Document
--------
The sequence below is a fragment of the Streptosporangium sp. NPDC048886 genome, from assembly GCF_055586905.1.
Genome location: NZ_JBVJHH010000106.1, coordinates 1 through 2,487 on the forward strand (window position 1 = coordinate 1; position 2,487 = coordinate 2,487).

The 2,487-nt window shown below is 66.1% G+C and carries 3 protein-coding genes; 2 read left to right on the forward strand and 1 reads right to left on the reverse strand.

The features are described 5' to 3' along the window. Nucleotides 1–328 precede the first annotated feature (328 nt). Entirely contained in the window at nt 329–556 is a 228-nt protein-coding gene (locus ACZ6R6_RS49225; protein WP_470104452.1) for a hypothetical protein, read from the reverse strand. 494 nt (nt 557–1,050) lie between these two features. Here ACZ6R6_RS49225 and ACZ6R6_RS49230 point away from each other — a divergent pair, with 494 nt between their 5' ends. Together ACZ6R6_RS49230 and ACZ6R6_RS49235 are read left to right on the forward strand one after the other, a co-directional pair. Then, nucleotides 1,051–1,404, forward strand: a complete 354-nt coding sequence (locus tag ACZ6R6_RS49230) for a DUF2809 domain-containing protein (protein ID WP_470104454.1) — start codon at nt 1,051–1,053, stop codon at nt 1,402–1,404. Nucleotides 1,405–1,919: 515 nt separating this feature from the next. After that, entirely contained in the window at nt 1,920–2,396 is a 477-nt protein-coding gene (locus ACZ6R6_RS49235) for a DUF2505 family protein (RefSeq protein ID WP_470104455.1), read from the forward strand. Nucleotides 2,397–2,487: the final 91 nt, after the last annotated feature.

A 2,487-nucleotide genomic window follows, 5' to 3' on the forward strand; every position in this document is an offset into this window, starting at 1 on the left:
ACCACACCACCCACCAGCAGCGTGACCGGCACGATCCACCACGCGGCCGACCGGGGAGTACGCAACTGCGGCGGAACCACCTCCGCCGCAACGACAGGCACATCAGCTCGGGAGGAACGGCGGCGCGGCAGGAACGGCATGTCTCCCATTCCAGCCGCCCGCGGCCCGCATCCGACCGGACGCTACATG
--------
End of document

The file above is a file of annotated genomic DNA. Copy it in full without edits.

The sequence below is a fragment of the Streptosporangium sp. NPDC048886 genome, from assembly GCF_055586905.1.
Genome location: NZ_JBVJHH010000106.1, coordinates 1 through 2,487 on the forward strand (window position 1 = coordinate 1; position 2,487 = coordinate 2,487).

The 2,487-nt window shown below is 66.1% G+C and carries 3 protein-coding genes; 2 read left to right on the forward strand and 1 reads right to left on the reverse strand.

The features are described 5' to 3' along the window. Nucleotides 1–328 precede the first annotated feature (328 nt). Entirely contained in the window at nt 329–556 is a 228-nt protein-coding gene (locus ACZ6R6_RS49225; protein WP_470104452.1) for a hypothetical protein, read from the reverse strand. 494 nt (nt 557–1,050) lie between these two features. Here ACZ6R6_RS49225 and ACZ6R6_RS49230 point away from each other — a divergent pair, with 494 nt between their 5' ends. Together ACZ6R6_RS49230 and ACZ6R6_RS49235 are read left to right on the forward strand one after the other, a co-directional pair. Then, nucleotides 1,051–1,404, forward strand: a complete 354-nt coding sequence (locus tag ACZ6R6_RS49230) for a DUF2809 domain-containing protein (protein ID WP_470104454.1) — start codon at nt 1,051–1,053, stop codon at nt 1,402–1,404. Nucleotides 1,405–1,919: 515 nt separating this feature from the next. After that, entirely contained in the window at nt 1,920–2,396 is a 477-nt protein-coding gene (locus ACZ6R6_RS49235) for a DUF2505 family protein (RefSeq protein ID WP_470104455.1), read from the forward strand. Nucleotides 2,397–2,487: the final 91 nt, after the last annotated feature.

A 2,487-nucleotide genomic window follows, 5' to 3' on the forward strand; every position in this document is an offset into this window, starting at 1 on the left:
ACCACACCACCCACCAGCAGCGTGACCGGCACGATCCACCACGCGGCCGACCGGGGAGTACGCAACTGCGGCGGAACCACCTCCGCCGCAACGACAGGCACATCAGCTCGGGAGGAACGGCGGCGCGGCAGGAACGGCATGTCTCCCATTCCAGCCGCCCGCGGCCCGCATCCGACCGGACGCTACATG